2000s, To Live Beyond Our Fear (2007), Context: Barack and I talked long and hard about this decision. You know, this wasn’t an easy decision for us, because we’ve got two beautiful little girls, and we have a wonderful life, and everything was going fine. And there was nothing that would have been more disruptive than a decision to run for President of the United States. And as more people talk to us about it, I mean the question came up again and again. What people were most concerned about: they were afraid. It was fear. Fear, again, raising its ugly head, in one of the most important decisions we would make. Fear; fear of everything. Fear that we might lose. Fear that he might get hurt. Fear that this would be ugly. Fear that it would hurt our family. Fear. But you know, the reason why I said yes was because I was tired of being afraid. I am tired of living in a country where every decision that we’ve made over the last ten years wasn’t for something, but it was because people told us we had to fear something. We had to fear people who looked different from us. Fear people who believed in things that were different from us. Fear of one another right here in our own backyards. I am so tired of fear. And I don’t want my girls to live in a country, in a world, based on fear.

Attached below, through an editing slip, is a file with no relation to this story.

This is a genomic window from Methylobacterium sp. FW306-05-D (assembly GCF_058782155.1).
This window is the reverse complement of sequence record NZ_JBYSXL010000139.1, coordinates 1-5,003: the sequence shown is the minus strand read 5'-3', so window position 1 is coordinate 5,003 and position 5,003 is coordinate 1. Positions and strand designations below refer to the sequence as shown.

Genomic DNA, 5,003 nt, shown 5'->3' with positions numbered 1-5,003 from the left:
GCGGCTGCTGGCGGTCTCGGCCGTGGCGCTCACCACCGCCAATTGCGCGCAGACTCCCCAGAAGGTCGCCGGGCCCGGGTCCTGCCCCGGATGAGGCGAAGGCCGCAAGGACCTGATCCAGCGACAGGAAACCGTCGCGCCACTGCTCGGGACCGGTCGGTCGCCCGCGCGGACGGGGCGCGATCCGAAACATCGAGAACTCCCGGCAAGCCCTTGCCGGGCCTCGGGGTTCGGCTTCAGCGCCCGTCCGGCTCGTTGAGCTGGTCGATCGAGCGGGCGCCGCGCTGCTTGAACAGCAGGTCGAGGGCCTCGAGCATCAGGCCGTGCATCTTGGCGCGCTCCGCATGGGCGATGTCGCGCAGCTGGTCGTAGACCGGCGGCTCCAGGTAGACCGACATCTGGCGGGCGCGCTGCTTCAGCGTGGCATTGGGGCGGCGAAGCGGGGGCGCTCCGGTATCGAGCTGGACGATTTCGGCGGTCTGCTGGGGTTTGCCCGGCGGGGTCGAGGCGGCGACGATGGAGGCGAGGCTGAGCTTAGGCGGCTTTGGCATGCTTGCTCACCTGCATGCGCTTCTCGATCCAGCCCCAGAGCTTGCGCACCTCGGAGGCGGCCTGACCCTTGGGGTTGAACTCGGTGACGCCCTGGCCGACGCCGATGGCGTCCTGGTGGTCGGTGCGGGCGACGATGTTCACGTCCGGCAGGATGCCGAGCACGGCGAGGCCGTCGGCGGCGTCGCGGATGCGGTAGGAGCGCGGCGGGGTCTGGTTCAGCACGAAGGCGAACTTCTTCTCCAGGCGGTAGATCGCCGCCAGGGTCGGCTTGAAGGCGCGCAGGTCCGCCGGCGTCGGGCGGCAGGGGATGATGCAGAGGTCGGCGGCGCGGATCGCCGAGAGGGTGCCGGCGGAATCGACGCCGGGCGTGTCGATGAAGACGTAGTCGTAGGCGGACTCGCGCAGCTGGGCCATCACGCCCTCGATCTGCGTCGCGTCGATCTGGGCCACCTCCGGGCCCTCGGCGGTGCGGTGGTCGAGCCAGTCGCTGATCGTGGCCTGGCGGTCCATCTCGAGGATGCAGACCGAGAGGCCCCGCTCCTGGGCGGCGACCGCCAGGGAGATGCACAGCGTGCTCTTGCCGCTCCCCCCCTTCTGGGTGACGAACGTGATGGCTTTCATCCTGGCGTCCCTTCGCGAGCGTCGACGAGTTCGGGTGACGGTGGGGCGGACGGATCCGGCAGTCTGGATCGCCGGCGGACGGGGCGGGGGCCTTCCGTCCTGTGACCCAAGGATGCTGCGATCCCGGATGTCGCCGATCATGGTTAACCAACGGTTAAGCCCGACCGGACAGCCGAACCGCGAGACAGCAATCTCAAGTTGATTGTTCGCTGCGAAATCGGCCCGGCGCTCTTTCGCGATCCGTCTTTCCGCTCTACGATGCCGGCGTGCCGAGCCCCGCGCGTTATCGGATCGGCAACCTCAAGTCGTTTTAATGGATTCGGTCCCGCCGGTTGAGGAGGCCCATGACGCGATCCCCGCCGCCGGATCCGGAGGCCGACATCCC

„Right now, one in three African American students are dropping out of high school. Only one in five African Americans between the ages of 25 and 29 has gotten a college degree; one in five.“

—  Michelle Obama